The future of the nonprofit industry is gradually leaving the hands of its traditional donor base. Donor trends show Millennials and Gen Z, or Zoomers, gave more than any other generation when it came to COVID-19 relief, and they remain motivated to keep putting their money toward helpful causes. Understanding charitable giving demographics and how this up-and-coming target group is engaged is crucial for nonprofits to maintain their donor programs and operations.
Charitable Giving Demographics
It’s important to understand the demographics of individuals who give to charities. The Pew Research Center creates regular updates to define generational groups. This includes the Silent Generation, Baby Boomers, Generation X, and Millennials.
In 2019, the organization officially added the birth years for Gen Z. Since then, other sources have weighed in on the suggested age ranges for Gen Alpha. Here is a current definition for each generation:
- The Silent Generation: Born 1928-1945 (78-95 years old)
- Baby Boomers: Born 1946-1964 (59-77 years old)
- Gen X: Born 1965-1980 (43-58 years old)
- Millennials: Born 1981-1996 (27-42 years old)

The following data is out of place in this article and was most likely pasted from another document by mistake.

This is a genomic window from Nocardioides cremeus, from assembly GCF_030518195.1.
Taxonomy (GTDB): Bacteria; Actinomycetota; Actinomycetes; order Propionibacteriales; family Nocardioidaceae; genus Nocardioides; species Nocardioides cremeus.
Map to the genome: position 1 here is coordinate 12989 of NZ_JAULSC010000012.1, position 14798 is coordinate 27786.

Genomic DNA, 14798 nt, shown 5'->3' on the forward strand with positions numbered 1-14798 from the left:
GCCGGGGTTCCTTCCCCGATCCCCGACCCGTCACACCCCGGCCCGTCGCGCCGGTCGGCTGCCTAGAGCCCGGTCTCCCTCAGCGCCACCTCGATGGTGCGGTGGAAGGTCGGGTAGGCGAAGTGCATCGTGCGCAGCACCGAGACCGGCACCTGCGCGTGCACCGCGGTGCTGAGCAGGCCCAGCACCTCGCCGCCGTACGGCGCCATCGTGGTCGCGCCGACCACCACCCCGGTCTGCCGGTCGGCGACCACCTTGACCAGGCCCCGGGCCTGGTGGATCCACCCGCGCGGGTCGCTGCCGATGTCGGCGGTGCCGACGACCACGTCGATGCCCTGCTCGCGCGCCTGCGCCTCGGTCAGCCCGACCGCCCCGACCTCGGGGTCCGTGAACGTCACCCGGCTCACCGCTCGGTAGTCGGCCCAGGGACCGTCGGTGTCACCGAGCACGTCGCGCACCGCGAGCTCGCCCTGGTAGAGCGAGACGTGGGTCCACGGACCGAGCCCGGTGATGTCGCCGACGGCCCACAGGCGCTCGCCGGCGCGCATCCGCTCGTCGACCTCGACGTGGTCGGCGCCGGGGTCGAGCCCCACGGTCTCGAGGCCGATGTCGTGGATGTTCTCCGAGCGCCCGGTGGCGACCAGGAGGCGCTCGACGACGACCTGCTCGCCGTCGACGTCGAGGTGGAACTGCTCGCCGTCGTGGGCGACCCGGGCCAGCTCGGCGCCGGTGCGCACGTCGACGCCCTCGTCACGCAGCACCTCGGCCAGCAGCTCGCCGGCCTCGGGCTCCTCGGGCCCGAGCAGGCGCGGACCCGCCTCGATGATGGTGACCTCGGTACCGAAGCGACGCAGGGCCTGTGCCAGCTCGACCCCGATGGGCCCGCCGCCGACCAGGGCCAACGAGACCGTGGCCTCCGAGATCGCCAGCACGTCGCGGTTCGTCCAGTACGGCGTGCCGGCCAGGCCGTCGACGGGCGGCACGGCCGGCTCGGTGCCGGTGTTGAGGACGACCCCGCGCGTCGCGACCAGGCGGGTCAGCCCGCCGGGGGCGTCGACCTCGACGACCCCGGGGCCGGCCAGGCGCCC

- Gen Z: Born 1997-2012 (11-26 years old)
Millennials and Gen Z are reshaping philanthropy and ushering in a new era of giving. A report by the payment app, Zelle, found nearly 75% of Millennials provided financial support to family, friends, or nonprofits since the COVID-19 pandemic began — the highest rate among any generation polled.
Younger generations of philanthropists mobilize quickly for causes they believe in and share these causes on social media and crowdfunding donations.
An example of this trend occurred when the Pet Alliance of Greater Orlando experienced overwhelming donations after a deadly fire destroyed their location. News coverage of the incident reached thousands on social media, resulting in many new donors supporting the organization. Typically, about 10,000 contributors donate to the organization per year — but in seven days, they had more than 12,000 donors, raising hundreds of thousands of dollars to rebuild their office.
American authors and historians Neil Howe and William Strauss coined the term, Millennials, in their 1991 book, Generations: The History of America’s Future, 1584 to 2069, to describe Americans born between the early 1980s and the mid-1990s.
Some of the characteristics that are often attributed to Millennials include the following: